The mysterious Volsic Languages are an ancient language family of Elondor, connected to the equally mysterious Volsians. A presumed distant cousin of Avalian (see Peopling of Elondor), they were spoken throughout southern Celsond, and ostensibly at least as far east as central Nelkon, in the Neolithic and early Bronze Age, but after centuries of conflict with the Marsic, Hyatti, Erenian, and Celdic peoples, only a single Volsic idiom survives, the Erkenmian language (an as of now unrealized project), spoken by the indigenous population of the Erkenmian desert in the northern Reknaya.
Only little is known of the Volsic languages other than Erkenmian, and what little has survived the numerous forced assimilations and genocides the Volsian people have been subjected to over the course of their mostly obscure history was without exception preserved by others, not uncommonly their enemies. The first mention of their language appears alongside the first mention of the Volsians in historiographic writing, in the Híneli Hûrind, a 9th century E.B. Aribelian account of the early conquests of the Celsondach. It is presumed to be a translation of earlier Celdic texts and ancient oral traditions, whose contents are usually dated to the mid- to late 8th century B.E.B., and speaks of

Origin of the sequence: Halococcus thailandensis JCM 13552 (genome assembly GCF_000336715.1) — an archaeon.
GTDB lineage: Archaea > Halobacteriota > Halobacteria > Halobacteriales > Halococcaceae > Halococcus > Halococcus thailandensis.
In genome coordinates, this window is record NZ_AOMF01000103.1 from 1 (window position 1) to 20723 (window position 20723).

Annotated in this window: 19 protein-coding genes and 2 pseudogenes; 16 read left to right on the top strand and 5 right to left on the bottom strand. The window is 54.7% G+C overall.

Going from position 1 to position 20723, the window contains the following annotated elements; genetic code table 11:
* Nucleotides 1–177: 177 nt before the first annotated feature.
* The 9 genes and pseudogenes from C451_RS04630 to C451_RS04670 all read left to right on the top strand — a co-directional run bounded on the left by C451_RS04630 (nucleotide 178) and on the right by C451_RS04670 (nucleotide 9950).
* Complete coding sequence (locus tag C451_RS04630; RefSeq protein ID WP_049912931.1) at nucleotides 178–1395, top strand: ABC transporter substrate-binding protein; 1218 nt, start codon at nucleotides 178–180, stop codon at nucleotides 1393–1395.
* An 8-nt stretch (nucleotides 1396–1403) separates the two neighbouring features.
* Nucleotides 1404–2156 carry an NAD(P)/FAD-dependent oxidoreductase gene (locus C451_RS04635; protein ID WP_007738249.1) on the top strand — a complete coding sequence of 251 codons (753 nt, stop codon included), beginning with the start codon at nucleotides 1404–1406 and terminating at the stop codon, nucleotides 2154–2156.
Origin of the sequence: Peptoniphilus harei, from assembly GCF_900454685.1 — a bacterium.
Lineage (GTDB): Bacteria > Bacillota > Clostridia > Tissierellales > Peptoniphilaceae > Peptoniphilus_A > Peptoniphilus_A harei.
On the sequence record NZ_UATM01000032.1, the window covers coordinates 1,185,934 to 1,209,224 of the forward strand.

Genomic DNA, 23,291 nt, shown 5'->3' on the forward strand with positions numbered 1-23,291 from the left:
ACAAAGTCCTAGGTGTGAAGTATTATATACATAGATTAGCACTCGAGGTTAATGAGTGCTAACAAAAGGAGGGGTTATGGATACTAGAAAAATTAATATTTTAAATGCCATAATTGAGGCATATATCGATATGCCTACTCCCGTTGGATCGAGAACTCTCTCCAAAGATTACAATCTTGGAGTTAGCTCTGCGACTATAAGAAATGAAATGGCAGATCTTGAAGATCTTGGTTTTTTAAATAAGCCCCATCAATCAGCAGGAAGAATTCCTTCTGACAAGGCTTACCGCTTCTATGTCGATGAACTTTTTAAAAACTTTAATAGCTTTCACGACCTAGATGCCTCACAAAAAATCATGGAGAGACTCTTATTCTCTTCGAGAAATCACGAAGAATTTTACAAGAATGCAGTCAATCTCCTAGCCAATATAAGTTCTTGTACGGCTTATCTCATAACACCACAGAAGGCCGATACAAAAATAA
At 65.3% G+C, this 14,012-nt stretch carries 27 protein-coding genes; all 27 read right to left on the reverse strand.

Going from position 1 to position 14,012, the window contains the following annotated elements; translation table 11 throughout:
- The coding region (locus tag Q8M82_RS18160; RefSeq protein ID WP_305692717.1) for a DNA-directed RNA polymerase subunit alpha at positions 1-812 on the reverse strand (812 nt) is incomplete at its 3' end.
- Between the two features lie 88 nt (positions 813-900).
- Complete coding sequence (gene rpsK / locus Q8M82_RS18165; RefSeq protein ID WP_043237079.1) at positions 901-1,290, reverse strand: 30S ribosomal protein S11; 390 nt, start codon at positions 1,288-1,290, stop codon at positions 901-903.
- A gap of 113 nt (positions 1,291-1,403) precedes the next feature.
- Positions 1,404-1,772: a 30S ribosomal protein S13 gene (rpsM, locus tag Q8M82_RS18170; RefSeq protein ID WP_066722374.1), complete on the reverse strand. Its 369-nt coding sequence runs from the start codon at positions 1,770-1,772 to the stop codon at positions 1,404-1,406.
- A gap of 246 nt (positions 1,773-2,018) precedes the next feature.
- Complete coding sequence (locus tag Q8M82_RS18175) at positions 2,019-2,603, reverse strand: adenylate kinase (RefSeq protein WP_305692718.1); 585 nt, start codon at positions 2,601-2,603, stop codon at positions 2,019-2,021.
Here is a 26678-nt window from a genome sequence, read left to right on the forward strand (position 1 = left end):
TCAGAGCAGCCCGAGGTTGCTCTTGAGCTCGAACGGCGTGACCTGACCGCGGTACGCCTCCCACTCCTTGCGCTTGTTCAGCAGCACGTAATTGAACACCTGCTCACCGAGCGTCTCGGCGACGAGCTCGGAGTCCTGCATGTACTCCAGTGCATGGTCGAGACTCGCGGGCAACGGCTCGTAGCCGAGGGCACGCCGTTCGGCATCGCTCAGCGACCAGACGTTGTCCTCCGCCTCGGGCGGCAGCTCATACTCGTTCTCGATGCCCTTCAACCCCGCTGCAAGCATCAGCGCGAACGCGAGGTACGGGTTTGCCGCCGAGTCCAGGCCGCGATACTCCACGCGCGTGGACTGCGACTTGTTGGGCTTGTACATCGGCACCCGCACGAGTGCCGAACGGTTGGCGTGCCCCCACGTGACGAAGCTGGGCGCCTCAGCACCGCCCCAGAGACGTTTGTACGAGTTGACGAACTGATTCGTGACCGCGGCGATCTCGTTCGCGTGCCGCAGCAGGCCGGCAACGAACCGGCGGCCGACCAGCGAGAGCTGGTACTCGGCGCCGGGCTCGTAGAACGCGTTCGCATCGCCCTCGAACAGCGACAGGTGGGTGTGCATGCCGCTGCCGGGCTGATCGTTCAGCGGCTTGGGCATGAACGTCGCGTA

Volesi … lídrenya sal páhad démlarnis obin sel arni soy’al Míbar Hûrind, eydú sal anyassa túr perelmend.
‘the Volesians … as they call the people dwelling in the plains beneath the Míbar Hûrind, whose language is unlike those of the old lands.’
The people described thus inhabit the Celdic Steppes and repeatedly beat back the early Celdic settlers trying to gain lands but forced to retreat into their mountain forts. Later, the Celsondach successfully invade the steppes and the unknown language, presumably an ancestor to the later Erkenmian, disappears with its speakers. Even more vague are the mentions scattered all over Marsic and Hyatti writings, which generally speak of a people of the forest dwelling in the cold of Celsond but rarely mention their language, other than a few personal and place names and the fact that they spoke many dialects, some of which were seemingly intelligible (potentially even Erenian).